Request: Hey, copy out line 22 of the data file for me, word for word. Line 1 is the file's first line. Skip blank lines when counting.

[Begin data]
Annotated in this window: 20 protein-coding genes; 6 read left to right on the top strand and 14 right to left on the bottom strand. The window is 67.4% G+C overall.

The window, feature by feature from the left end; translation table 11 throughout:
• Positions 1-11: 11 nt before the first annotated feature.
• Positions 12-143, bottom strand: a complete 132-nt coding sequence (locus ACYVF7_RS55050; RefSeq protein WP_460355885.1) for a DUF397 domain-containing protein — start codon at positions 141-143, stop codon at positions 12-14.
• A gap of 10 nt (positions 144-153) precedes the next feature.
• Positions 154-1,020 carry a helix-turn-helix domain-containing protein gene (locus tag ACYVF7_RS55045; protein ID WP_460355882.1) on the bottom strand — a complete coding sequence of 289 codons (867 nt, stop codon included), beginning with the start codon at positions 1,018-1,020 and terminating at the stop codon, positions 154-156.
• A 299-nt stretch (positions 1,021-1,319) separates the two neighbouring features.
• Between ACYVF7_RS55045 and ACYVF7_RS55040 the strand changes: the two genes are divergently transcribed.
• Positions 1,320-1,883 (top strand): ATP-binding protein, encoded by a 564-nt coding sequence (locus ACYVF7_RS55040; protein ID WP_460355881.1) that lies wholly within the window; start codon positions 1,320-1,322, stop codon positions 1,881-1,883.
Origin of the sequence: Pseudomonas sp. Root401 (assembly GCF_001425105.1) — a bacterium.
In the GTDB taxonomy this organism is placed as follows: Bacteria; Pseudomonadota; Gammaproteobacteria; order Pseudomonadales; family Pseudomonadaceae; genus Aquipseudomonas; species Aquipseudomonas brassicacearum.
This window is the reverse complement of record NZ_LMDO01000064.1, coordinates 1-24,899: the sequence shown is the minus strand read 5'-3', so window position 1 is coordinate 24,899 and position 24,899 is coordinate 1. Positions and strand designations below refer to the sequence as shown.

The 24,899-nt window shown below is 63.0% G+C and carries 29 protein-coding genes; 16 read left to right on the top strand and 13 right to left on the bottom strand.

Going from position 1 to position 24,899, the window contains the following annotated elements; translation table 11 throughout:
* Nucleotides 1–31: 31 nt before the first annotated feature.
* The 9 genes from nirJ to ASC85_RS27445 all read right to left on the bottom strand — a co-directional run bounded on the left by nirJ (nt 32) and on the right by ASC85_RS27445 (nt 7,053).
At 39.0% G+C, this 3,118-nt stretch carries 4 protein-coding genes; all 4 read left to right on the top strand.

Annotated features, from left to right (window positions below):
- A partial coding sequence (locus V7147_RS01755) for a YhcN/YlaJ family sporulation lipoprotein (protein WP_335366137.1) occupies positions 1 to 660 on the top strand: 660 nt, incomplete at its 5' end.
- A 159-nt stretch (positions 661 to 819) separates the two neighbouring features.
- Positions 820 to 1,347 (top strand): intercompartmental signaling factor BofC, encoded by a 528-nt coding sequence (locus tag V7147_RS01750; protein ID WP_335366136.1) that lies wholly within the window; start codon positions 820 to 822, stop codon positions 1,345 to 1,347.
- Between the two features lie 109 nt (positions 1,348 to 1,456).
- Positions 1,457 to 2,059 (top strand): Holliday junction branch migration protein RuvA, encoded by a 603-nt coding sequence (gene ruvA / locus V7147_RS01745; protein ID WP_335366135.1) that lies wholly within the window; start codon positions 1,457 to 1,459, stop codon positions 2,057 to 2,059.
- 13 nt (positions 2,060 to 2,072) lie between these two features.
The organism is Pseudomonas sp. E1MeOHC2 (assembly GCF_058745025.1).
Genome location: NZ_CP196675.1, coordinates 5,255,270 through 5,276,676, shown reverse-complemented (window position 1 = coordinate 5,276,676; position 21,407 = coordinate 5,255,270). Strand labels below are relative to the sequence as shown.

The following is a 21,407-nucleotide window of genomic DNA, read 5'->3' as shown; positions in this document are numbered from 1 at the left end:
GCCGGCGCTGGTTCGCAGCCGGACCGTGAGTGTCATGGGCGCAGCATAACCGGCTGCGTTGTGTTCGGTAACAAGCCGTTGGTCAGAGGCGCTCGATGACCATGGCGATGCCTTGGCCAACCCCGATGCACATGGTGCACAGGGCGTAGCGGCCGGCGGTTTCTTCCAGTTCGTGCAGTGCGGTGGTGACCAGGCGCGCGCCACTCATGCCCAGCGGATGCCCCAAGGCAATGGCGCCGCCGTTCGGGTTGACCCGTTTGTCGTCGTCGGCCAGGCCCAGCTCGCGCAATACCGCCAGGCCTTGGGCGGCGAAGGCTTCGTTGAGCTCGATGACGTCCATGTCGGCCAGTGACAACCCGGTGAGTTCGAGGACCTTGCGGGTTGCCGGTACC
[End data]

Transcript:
- Between the two features lie 109 nt (positions 1,348 to 1,456).